Tuesday, July 12, 2022

Linearize min(a,b)>min(x,y)

This question was posed [1]: How to linearize \[\min(\color{darkred}a,\color{darkred}b)\gt \min(\color{darkred}x,\color{darkred}y)\] where \(\color{darkred}a,\color{darkred}b,\color{darkred}x,\color{darkred}y\) are variables. The type of variables is not specified so let's assume they all are continuous variables.

The easiest is to split the problem in two parts: \[\begin{align} &\color{darkred}z = \min(\color{darkred}x,\color{darkred}y) \\ & \min(\color{darkred}a,\color{darkred}b) \gt \color{darkred}z\end{align}\] The first part: \(\color{darkred}z = \min(\color{darkred}x,\color{darkred}y)\) can be modeled with an extra binary variable \(\delta\): \[\begin{align}&\color{darkred}z \le \color{darkred}x \\ & \color{darkred}z \le \color{darkred}y \\ & \color{darkred}z \ge \color{darkred}x - \color{darkblue}M\cdot \color{darkred}\delta \\ & \color{darkred}z \ge \color{darkred}y - \color{darkblue}M\cdot (1-\color{darkred}\delta)\end{align}\] The constant \(\color{darkblue}M\) is a large enough number (but not larger) that should be chosen with care. This construct is essentially: \[\begin{align} & \color{darkred}z\le \color{darkred}x\> {\bf and }\> \color{darkred}z \le \color{darkred}y\\ & \color{darkred}z \ge \color{darkred}x \>{\bf or }\> \color{darkred}z \ge \color{darkred}y \end{align}\] 

If we cannot establish a good value for \(\color{darkblue}M\), we can use some alternatives for \[\begin{align}&\color{darkred}z \ge \color{darkred}x - \color{darkblue}M\cdot \color{darkred}\delta \\ & \color{darkred}z \ge \color{darkred}y - \color{darkblue}M\cdot (1-\color{darkred}\delta)\end{align}\] depending on what your MIP solver supports:

  • Indicator constraints: \[\begin{align}& \color{darkred}\delta=0 \implies \color{darkred}z \ge \color{darkred}x\\ & \color{darkred}\delta=1 \implies \color{darkred}z \ge \color{darkred}y\end{align}\]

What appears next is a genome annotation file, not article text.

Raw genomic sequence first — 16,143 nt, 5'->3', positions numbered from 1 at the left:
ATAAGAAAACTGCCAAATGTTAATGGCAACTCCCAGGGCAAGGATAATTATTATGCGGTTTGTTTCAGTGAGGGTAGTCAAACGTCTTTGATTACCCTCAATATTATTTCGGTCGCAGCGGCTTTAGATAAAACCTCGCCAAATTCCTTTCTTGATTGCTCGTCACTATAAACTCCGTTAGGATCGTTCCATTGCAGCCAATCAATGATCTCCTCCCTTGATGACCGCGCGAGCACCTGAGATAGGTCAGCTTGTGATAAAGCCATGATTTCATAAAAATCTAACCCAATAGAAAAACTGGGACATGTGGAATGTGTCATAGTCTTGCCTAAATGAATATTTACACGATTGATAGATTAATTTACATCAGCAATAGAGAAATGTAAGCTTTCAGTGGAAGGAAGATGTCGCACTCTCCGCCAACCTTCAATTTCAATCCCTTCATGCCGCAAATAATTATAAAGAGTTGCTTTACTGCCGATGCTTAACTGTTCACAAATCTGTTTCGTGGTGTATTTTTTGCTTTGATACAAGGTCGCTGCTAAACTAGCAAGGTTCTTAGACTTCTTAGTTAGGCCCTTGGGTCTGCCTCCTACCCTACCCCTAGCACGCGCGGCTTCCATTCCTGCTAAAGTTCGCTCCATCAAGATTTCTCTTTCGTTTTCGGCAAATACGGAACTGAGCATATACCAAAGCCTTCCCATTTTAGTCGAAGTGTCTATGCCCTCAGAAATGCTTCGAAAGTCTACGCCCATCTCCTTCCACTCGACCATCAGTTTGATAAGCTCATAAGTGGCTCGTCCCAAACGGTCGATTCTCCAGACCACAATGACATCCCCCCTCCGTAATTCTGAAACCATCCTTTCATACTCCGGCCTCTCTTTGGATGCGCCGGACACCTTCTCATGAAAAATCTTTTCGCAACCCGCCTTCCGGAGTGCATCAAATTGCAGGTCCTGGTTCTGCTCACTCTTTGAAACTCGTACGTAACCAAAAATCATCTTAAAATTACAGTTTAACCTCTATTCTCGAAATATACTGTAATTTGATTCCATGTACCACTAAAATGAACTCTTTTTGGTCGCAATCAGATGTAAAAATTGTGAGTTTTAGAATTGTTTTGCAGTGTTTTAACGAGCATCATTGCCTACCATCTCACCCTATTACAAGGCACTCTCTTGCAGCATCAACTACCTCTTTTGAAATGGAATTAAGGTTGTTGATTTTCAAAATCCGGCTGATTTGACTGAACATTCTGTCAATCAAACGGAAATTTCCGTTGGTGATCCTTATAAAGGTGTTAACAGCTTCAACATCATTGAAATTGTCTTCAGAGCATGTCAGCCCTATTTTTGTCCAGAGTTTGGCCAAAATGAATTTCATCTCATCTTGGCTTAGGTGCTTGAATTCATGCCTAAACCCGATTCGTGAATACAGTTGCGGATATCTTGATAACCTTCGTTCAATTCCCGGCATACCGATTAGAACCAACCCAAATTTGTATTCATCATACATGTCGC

• SOS1 variables:  \[\begin{align}& \color{darkred}z \ge \color{darkred}x - \color{darkred}s_1\\ &  \color{darkred}z \ge \color{darkred}y -\color{darkred}s_2\\ & \color{darkred}s_1,\color{darkred}s_2 \ge 0 \\ &\color{darkred}s_1,\color{darkred}s_2 \in SOS1\end{align}\]

The remaining part \( \min(\color{darkred}a,\color{darkred}b) \gt \color{darkred}z\) can be modeled as: \[\color{darkred}a \gt \color{darkred}z\> {\bf and}\> \color{darkred}b \gt \color{darkred}z\] Putting things together, we have \[\begin{align}&\color{darkred}z \le \color{darkred}x \\ & \color{darkred}z \le \color{darkred}y \\ & \color{darkred}z \ge \color{darkred}x - \color{darkblue}M\cdot \color{darkred}\delta \\ & \color{darkred}z \ge \color{darkred}y - \color{darkblue}M\cdot (1-\color{darkred}\delta) \\ & \color{darkred}a \ge \color{darkred}z + 0.0001 \\& \color{darkred}b \ge \color{darkred}z + 0.0001\\ & \color{darkred}\delta \in \{0,1\}\end{align}\]

If we want, we can drop \(\color{darkred}z \le \color{darkred}x\) and \(\color{darkred}z \le \color{darkred}y\), as it is not a problem if \(\color{darkred}z\) becomes larger. This will make the value of \(\color{darkred}z\) a bit more difficult to interpret as it can float around a bit. Keeping these inequalities, maintains the interpretation: \(\color{darkred}z = \min(\color{darkred}x,\color{darkred}y)\).

Wanting to implement a \(\gt\) inequality for continuous variables is usually a mistake [2]. First: optimization models just don't work with \(\gt\). But also from a modeling point of view, I don't think I ever used this in a real model. For integer variables, \(\color{darkred}a\gt \color{darkred}z\) can be viewed better as \(\color{darkred}a \ge \color{darkred}z+1\). For continuous variables, you probably should not even consider \(\gt\). In this example, I just simulated \(\gt\) by a small constant.




  1. Great article! Mathematical nitpicking below…

    1. The sentence “Strict inequalities cause the feasible region to be an open set” is not mathematically correct. If all constraints are strict inequalities, then it is correct.

    2. The sentence “Mathematically, a maximum or minimum over an open set does not exist” is false.

    There are an infinite number of counter-examples to this sentence.

    I think you may have been trying to say the following: the existence of a maximum or minimum of a continuous (or smooth) function on an open set cannot be guaranteed without putting further conditions on the function. However, this existence is guaranteed for continuous (or smooth) functions over a compact set without any further conditions.

    Anyhow, apologies for the nitpicking. As a mathematician learning OR, your page is gold!

    Etienne AS

    1. My comment was aimed at reference 2: Strict Inequalities in Optimization Models.